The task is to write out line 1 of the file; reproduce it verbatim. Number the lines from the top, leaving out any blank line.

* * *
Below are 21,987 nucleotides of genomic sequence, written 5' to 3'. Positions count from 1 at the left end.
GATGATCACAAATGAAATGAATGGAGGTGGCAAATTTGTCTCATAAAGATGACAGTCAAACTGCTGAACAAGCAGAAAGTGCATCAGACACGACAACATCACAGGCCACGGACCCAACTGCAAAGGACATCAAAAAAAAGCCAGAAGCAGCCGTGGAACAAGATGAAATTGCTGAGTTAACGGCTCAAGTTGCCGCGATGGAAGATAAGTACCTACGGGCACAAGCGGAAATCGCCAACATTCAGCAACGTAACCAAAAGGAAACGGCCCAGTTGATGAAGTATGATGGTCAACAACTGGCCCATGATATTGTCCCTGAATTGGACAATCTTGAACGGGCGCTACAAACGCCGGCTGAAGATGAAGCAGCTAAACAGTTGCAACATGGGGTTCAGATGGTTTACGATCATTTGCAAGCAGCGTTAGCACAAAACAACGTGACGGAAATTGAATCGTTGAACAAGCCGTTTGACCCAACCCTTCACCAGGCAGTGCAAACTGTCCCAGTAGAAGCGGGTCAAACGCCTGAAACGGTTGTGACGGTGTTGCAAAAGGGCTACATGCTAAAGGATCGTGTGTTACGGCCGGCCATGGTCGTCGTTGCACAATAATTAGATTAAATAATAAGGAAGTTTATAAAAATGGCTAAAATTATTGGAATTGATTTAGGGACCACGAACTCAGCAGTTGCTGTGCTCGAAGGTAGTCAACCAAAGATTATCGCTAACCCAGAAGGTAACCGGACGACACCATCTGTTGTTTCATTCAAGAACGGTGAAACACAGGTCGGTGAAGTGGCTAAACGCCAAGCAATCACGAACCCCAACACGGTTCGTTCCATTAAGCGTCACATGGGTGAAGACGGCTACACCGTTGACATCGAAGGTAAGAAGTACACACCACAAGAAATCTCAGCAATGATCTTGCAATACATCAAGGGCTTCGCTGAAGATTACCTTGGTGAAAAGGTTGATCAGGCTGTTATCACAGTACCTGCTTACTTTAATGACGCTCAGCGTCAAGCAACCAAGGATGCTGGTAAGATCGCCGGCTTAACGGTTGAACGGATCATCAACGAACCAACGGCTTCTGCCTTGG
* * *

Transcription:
Below are 21,987 nucleotides of genomic sequence, written 5' to 3'. Positions count from 1 at the left end.